The ancient Greek alphabet evolved during the millenium of the Byzantine era from majuscule to minuscule form and gradually incorporated a wide array of ligatures, flourishes and other decorative nuances which defined its extravagant cursive character. Until the late 15th century, typographers who had to deal with Greek text avoided emulating this complicated hand; instead they would use only the twenty four letters of the alphabet separately, often without accents and other diacritics.
A celebrated example is the type cut and cast for the typesetting of the New Testament in the so-called Complutensian Polyglot Bible (1512), edited by the Greek scholar, Demetrios Doukas. The type was cut by Arnaldo Guillén de Brocar and the whole edition was a commision by cardinal Francisco Ximénez, in the University of Alcalá (Complutum), Spain. It is one of the best and most representative models of this early tradition in Greek typography which was revived in the early 20th century by the eminent bibliographer of the British Library, Richard Proctor. A font named Otter Greek was cut in 1903 and a book was printed using the new type. The original type had no capitals so Proctor added his own, which were rather large and ill-fitted. The early death of Proctor, the big size of the font and the different aesthetic notions of the time were the reasons that Otter Greek was destined to oblivion, as a curiosity.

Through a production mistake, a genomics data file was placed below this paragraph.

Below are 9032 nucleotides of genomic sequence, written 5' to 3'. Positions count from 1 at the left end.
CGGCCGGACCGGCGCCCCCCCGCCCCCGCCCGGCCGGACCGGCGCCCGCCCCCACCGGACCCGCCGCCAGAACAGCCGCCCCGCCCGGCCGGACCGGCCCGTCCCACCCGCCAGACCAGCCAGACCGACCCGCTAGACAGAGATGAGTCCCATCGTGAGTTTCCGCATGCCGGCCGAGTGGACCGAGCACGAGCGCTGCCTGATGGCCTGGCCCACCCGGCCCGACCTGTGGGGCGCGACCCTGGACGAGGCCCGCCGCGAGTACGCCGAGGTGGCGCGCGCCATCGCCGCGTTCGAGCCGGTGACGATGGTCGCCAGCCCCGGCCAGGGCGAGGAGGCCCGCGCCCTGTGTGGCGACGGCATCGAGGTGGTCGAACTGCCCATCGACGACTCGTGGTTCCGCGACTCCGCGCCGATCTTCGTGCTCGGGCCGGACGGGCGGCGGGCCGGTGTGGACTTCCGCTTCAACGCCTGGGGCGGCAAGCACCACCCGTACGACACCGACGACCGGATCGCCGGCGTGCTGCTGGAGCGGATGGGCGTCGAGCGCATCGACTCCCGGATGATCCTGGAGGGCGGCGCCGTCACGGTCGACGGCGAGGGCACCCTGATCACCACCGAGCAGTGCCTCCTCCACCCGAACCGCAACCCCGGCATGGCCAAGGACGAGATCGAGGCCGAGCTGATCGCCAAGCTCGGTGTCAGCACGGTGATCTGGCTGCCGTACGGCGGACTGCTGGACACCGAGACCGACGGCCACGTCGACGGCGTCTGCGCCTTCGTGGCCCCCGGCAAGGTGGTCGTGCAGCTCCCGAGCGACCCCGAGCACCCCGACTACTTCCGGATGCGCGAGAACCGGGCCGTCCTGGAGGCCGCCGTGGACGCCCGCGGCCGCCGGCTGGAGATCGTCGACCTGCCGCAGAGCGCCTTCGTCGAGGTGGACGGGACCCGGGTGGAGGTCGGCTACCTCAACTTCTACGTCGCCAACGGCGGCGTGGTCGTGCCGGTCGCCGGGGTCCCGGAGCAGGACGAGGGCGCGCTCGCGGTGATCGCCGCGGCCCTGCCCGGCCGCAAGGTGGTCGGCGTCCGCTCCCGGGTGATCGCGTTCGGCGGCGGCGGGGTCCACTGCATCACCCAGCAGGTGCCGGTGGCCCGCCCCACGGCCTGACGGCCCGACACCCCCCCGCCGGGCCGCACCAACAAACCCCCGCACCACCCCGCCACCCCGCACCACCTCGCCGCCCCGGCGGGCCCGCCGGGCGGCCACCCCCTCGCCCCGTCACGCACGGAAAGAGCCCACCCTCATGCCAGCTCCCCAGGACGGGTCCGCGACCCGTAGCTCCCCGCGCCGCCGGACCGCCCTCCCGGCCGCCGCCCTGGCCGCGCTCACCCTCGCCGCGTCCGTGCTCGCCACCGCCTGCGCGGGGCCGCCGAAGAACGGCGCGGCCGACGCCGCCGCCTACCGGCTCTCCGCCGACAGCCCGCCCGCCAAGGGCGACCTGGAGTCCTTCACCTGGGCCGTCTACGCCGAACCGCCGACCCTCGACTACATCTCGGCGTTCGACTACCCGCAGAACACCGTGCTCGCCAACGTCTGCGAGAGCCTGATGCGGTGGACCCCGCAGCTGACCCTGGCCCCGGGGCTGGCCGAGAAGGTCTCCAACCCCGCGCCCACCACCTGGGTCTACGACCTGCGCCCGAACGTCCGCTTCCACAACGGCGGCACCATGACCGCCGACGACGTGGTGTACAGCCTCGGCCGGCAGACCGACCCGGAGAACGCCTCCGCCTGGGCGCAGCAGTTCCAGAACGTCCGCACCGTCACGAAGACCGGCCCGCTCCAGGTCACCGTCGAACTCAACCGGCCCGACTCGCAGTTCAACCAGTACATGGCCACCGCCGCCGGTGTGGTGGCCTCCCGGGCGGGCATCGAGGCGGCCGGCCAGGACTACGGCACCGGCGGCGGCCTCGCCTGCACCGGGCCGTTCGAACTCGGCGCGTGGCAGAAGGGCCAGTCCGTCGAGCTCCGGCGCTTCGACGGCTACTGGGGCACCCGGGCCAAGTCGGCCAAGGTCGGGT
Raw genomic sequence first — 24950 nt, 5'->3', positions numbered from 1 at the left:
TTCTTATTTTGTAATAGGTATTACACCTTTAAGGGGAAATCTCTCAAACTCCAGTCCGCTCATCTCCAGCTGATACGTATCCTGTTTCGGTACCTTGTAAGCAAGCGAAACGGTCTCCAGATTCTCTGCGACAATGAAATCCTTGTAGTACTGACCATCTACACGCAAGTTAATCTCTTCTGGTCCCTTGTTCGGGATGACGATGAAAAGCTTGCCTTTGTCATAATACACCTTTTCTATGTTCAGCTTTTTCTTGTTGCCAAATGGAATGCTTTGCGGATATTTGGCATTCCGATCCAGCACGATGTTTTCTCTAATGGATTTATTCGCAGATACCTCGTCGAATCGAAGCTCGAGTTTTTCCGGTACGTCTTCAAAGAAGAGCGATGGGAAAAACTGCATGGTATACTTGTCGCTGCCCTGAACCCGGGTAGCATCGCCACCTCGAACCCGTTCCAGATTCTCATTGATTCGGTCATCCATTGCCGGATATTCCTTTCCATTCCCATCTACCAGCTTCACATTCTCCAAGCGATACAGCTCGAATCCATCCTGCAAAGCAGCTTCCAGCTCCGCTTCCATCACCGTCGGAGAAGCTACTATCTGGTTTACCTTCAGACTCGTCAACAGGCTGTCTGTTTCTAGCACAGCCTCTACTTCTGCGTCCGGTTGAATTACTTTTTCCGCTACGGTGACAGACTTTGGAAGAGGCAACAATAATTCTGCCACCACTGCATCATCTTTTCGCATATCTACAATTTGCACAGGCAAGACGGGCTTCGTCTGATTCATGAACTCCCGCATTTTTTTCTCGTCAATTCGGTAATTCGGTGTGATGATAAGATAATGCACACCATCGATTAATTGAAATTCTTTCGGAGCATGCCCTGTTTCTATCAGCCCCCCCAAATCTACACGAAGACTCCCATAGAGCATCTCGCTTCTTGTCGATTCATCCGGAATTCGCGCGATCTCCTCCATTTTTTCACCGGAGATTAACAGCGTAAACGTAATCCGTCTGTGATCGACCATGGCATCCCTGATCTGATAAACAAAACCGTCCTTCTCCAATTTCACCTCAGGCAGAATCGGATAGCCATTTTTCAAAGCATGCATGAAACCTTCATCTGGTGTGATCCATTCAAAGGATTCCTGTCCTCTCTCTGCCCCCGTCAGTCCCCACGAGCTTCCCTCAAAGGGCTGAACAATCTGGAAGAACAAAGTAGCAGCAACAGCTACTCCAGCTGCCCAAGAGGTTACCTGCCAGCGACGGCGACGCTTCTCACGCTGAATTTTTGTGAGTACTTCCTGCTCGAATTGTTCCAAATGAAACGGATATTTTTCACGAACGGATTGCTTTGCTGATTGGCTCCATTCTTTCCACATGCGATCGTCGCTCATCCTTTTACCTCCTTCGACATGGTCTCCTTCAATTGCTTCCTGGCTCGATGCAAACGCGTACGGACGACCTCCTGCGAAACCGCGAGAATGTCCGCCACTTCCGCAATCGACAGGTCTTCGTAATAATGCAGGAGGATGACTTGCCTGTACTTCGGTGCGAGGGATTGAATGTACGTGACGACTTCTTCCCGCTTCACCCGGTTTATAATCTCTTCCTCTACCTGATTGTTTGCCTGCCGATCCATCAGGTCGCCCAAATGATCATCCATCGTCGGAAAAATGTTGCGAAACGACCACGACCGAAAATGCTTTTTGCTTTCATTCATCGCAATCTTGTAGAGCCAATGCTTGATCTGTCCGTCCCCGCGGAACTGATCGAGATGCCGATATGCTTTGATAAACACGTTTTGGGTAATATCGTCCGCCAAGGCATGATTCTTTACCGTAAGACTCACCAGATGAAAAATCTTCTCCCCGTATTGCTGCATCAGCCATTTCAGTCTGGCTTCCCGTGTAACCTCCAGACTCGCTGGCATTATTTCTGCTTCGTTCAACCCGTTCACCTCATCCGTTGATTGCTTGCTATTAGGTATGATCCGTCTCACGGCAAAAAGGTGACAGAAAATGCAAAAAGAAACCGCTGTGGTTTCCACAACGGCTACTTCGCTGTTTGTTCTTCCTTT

Greek Font Society incorporated Brocar's famous and distinctive type in the commemorative edition of Pindar's Odes for the Athens Olympics (2004) and the type with a new set of capitals, revived digitaly by George D. Matthiopoulos, is now available for general use.